Microsoft: H.264 Support Not About Royalties
Microsoft on Monday provided additional clarification on why it will support the H.264 video codec in Internet Explorer 9.
Dean Hachamovitch, general manager of Internet Explorer, noted that his earlier comments on the matter had generated "many comments and questions," particularly with regard to Microsoft's H.264 intellectual property rights. Those rights are managed by the MPEG LA patent-holding group, but Hachamovitch dismissed the idea that Microsoft was backing the H.264 codec purely for financial gain.
"Microsoft pledged its patent rights to this neutral organization [MPEG LA] in order to make its rights broadly available under clear terms, not because it thought this might be a good revenue stream," Hachamovitch explained in a Monday blog post. "We do not foresee this patent pool ever producing a material revenue stream, and revenue plays no part in our decision here."
He added that Microsoft pays into MPEG LA about twice what it receives in royalties. Microsoft supports the group to make it easier for users to play DVDs or videos on Windows.
End users currently can play videos using the H.264 video codec without additional cost until the end of 2015. However, Hachamovitch expected that this end-user agreement would be extended past that time. Independent software vendors don't have to pay royalties if their software simply makes calls "to the H.264 code in Windows" without incorporating the H.264 code, Hachamovitch clarified.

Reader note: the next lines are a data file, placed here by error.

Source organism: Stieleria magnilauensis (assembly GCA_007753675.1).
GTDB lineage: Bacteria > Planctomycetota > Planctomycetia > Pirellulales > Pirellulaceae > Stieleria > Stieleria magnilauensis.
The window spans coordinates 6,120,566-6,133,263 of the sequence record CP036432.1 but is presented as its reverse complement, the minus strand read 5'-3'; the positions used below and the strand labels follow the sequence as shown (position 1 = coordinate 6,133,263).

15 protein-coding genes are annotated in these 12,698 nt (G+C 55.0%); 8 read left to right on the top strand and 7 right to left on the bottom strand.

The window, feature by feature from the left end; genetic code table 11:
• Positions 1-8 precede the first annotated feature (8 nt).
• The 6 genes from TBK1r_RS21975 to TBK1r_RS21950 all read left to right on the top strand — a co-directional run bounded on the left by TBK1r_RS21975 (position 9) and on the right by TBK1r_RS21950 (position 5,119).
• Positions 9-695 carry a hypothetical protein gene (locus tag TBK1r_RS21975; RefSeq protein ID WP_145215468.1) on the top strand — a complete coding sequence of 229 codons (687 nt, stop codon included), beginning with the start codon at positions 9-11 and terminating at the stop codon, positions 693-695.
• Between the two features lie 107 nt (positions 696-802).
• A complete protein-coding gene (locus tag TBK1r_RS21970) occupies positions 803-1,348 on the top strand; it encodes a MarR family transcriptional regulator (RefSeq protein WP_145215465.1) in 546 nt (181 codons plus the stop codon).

Other video codecs will be supported in IE 9 through the use of plug-ins, he added. In supporting H.264, Microsoft wants to avoid having users download various codecs, which could prove to be a security risk. Microsoft might support a different codec natively in IE 9 "when there's industry consensus and confidence that the uncertainties are resolved," Hachamovitch said.
A recent TechCrunch article supplied anecdotal evidence that H.264 already may be the predominant video codec. H.264 holds the top position with 66 percent use, according to first-quarter data generated by Encoding.com, a provider of video services. The next runner up was the Adobe Flash platform, which showed 23 percent use in the same time period.
Microsoft explained that it will continue to support Flash as a browser plug-in, even though Apple has declared that it will not. For its part, Adobe said it was working with "Google, Mozilla, and the broader community" on a new API to facilitate browser interactions with plug-ins. The new API will be neutral to the browser and operating system and enable better security, according to Paul Betlem, senior director for Adobe's Flash Player Engineering.
Google explained in its blog that it will extend the security sandbox in its Chrome browser to Adobe's Flash plug-in. The new Flash plug-in, when completed, will be distributed with Chrome and will be automatically updated, according to Google.
Kurt Mackie is online news editor for the 1105 Enterprise Computing Group.